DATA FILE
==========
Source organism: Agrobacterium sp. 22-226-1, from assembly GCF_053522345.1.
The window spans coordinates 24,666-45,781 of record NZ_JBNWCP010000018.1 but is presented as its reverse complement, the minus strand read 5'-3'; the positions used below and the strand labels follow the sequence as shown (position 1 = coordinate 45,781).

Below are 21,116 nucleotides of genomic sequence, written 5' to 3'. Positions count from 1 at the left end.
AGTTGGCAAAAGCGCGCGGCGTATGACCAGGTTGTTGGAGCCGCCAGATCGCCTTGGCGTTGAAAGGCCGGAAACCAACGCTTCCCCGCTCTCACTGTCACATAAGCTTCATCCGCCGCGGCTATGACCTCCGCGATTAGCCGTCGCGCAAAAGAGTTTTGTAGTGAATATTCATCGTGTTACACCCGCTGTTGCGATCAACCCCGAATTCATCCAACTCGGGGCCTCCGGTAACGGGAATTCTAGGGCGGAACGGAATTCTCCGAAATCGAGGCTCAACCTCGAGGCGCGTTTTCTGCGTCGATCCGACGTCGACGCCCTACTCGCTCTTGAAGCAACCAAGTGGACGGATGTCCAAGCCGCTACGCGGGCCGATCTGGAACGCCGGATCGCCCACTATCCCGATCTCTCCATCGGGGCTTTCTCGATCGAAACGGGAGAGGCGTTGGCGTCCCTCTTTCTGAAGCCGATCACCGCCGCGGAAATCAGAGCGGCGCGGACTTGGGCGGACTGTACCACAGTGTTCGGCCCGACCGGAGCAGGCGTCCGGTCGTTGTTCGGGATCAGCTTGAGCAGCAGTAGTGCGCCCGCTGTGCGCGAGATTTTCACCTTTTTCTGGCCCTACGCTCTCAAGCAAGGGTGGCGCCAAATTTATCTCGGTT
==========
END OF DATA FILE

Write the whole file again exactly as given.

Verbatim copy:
Source organism: Agrobacterium sp. 22-226-1, from assembly GCF_053522345.1.
The window spans coordinates 24,666-45,781 of record NZ_JBNWCP010000018.1 but is presented as its reverse complement, the minus strand read 5'-3'; the positions used below and the strand labels follow the sequence as shown (position 1 = coordinate 45,781).

Below are 21,116 nucleotides of genomic sequence, written 5' to 3'. Positions count from 1 at the left end.
AGTTGGCAAAAGCGCGCGGCGTATGACCAGGTTGTTGGAGCCGCCAGATCGCCTTGGCGTTGAAAGGCCGGAAACCAACGCTTCCCCGCTCTCACTGTCACATAAGCTTCATCCGCCGCGGCTATGACCTCCGCGATTAGCCGTCGCGCAAAAGAGTTTTGTAGTGAATATTCATCGTGTTACACCCGCTGTTGCGATCAACCCCGAATTCATCCAACTCGGGGCCTCCGGTAACGGGAATTCTAGGGCGGAACGGAATTCTCCGAAATCGAGGCTCAACCTCGAGGCGCGTTTTCTGCGTCGATCCGACGTCGACGCCCTACTCGCTCTTGAAGCAACCAAGTGGACGGATGTCCAAGCCGCTACGCGGGCCGATCTGGAACGCCGGATCGCCCACTATCCCGATCTCTCCATCGGGGCTTTCTCGATCGAAACGGGAGAGGCGTTGGCGTCCCTCTTTCTGAAGCCGATCACCGCCGCGGAAATCAGAGCGGCGCGGACTTGGGCGGACTGTACCACAGTGTTCGGCCCGACCGGAGCAGGCGTCCGGTCGTTGTTCGGGATCAGCTTGAGCAGCAGTAGTGCGCCCGCTGTGCGCGAGATTTTCACCTTTTTCTGGCCCTACGCTCTCAAGCAAGGGTGGCGCCAAATTTATCTCGGTT